Reflections on Cougardom

I first learned that “cougars” are just as likely to be found in the suburbs of Wellesley, as in the wilds of the mountains at a meeting of a small business group last year. A woman who was a medical aesthetician, described her ideal referral as a “cougar,” and since I had never met a four-legged in search of skin care or plastic surgery, I figured she must be referring to a different breed!

Sure enough, all gender stereotypes change and evolve. While once the media focused on the 60- something man in search of his 30-something “trophy wife,” beyond Tina Fey playing Sarah Palin, the media can now cast its lens on the “cougar”–a woman in her late 50’s or older, seeking a man twenty years or more her junior as her “prey.”

The movie version of the Abba musical, “Mamma Mia,” even features a character, Tania, who is a fiftysomething cougar, with a twentysomething love interest who she plays with, but ultimately casts away. She sings the song, “Does Your Mother Know,” expressing the temptation and challenges of ethical cougardom.

While at the end of this month I will march across the threshold from 49 to 50, in reality, I am still a bit young for true cougardom. But on Halloween, one can be a little creative, and with a wardrobe full of feline elegance from my West Coast swing dance days, why not take a walk on the wild side?

So, when I was invited to a Halloween costume party, the natural thought was to go as a “cougar.” The costume was easy: an elegant tailored leopard print jacket, a low cut black top, a faux-leather mini-skirt with a rhinestone belt, black tights and hot black leather boots were the basics. Add on a heart- necklace-collar, a cat nose and gold cat ears from iParty, and leopard-pattern earrings from a now- deceased crafts person, and the attire was complete.

But what’s a cougar without her prey? And since the folks at the party were more likely to be babyboomers than generation Y, it seemed that I’d need to do a bit of importing if I really wanted to play the role. When you are a 49 year old cougar, your pickings lead you to college campuses and internet start-ups, looking for that 20 – 25 year old who would like to pay a visit to your lair. Had I connections with Saturday Night Live, it might have been easier to do my skit there on national television than in the suburbs of metrowest Boston. I realized it was a real stretch for me to ask someone so young to accompany me, even for a simple party skit. And it was scary for the young men I asked to consider playing the part, even though it was only a kind of party improv!

In the end, this cougar went hungry. However, I came up with another accoutrement: a little pretend book of pictures I titled, “A Cougar’s Little Book of Hot Prey.” Thanks to the internet, photos of Jacoby Ellsbury, Dustin Pedroia, Jed Lowrie and Jon Lester, all young stars of the Boston Red Sox, for those of you who don’t follow baseball, and other sports and entertainment figures all in the 20 – 25 year old age bracket are plentiful in supply. So, I composed the cougar’s preybook, and set off to the party.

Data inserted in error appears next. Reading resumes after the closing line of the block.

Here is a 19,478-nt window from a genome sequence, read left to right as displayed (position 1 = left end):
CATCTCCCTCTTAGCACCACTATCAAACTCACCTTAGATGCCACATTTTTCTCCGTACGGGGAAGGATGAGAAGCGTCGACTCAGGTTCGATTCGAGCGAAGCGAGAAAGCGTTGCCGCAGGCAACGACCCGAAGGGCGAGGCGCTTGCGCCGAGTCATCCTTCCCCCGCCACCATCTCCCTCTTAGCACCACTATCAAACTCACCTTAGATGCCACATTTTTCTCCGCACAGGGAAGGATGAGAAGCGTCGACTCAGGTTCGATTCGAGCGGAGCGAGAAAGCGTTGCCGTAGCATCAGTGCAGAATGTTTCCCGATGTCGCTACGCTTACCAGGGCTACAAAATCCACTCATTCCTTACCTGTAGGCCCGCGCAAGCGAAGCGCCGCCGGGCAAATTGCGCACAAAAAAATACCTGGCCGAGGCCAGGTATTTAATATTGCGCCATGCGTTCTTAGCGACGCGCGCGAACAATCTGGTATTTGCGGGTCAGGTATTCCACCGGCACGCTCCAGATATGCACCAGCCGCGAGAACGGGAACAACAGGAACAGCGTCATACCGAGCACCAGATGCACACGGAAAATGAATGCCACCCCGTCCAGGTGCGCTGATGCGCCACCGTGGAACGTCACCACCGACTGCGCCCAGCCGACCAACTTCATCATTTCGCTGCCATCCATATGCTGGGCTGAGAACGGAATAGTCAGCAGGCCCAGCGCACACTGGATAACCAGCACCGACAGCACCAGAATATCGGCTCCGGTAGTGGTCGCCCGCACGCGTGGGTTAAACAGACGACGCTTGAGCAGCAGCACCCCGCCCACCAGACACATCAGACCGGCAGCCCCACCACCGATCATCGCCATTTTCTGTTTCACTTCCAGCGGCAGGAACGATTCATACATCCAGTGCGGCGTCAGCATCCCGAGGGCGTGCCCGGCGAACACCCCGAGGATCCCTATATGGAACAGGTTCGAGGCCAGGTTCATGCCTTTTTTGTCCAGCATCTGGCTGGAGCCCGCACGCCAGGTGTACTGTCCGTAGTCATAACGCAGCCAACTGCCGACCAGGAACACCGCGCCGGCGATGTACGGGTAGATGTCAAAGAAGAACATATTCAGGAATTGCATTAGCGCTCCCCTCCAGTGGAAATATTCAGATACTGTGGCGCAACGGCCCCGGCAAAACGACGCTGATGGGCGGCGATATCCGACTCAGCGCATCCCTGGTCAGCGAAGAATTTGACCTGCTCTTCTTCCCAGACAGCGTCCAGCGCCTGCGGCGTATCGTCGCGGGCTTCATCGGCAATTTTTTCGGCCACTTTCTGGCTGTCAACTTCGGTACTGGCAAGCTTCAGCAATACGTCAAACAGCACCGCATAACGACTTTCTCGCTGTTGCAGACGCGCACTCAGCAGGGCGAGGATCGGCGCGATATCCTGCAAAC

Little did I know that I had chosen a costume that would be a little bit intellectually challenging for the great majority of the people I encountered! Wonderwoman, Elvis and even Morticia Adams were more the expected currency, than the suburban feline with her grocery list in hand.

A number of women caught on quickly and had some good laughs as I shared my preybook with them. “How come you didn’t bring one of them with you?” several women asked me. It happened to be the end of the American League Division series, and I easily retorted that they had something more important to do in Tampa Bay. “Why aren’t you down there with them? ” countered another woman. I guess it’s hard to be a cougar and a single mom with a babysitter watching your son at home!

All in all, it was a lot of fun playing with this role, and something I truly could not relate to in real life. But then again, it feels just as awkward being pursued as a trophy by a man 15 to 20 year my senior. Somehow, these kinds of liaisons seem to be more about power and status and less about connection and love.

So, while I am glad to have a few photos my son took of me in cougar garb, I think my clothes will go back into the closet. And short of singing in a “Mamma Mia” revue, I think they’ll be pulled out next for a visit to the dance floor, where other babyboomers populate the suburban jungle!